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The diversity of inherited parasites of insects : the male-killing agent of the ladybird beetle Coleomegilla maculata is a member of the Flavobacteria

By G.D.D. Hurst, T.C. Hammarton, C. Bandi, T.M.O. Majerus, D. Bertrand and M.E.N. Majerus


Many species of insects bear maternally inherited bacteria which contribute to the physiology and metabolism of their host whereas others bear inherited bacteria which are regarded as parasitic. Parasitic behaviours centre on disruption of the production, survival or fertility of male hosts, through which the microbe is not transmitted. One of the most common of these is early male-killing, where the bacteria kill male embryos they enter. The question arises as to why all inherited symbionts are not male-killers. The male-killing agents identified to date derive from two groups: the Proteobacteria and the Mollicutes. However, bacteria from other groups (Spirochaetes, Flavobacteria) are found to be inherited in insects, but contain no incidence of male-killing. We show here an association of male-killing with a bacterium from one of these groups. The bacterium causing male-killing behaviour in the ladybird Coleomegilla maculata is most closely related to Blattabacterium, a host-beneficial Flavobacteria found in cockroaches and some termites. This result indicates there is little if any taxonomic bar to the evolution of male-killing behaviour. This pattern severely contrasts with the evolution of two other parasitic symbiont behaviours, cytoplasmic incompatibility and the induction of host parthenogenesis, which have been found to be associated exclusively with bacteria from one group: Wolbachia. The result is briefly discussed in the light of the incidence of parasitic and beneficial cytoplasmic elements among insects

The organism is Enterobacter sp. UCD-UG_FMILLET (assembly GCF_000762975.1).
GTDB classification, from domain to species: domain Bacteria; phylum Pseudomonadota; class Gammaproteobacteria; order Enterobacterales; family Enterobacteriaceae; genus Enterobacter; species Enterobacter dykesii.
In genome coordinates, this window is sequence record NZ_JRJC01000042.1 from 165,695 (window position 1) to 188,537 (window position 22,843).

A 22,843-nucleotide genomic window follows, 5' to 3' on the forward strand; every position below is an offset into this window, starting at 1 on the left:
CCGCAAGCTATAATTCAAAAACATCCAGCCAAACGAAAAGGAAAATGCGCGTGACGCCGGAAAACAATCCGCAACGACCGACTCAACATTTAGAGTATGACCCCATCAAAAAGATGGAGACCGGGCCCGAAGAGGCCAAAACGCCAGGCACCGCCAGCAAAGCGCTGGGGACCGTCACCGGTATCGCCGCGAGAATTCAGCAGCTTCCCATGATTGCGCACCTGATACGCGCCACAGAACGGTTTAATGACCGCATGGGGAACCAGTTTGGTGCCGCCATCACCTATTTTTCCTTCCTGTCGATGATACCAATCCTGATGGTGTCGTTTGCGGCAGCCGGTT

Topics: Settore VET/06 - Parassitologia e Malattie Parassitarie degli Animali
Publisher: 'Cambridge University Press (CUP)'
Year: 1997
DOI identifier: 10.1017/S0016672397002838
OAI identifier:
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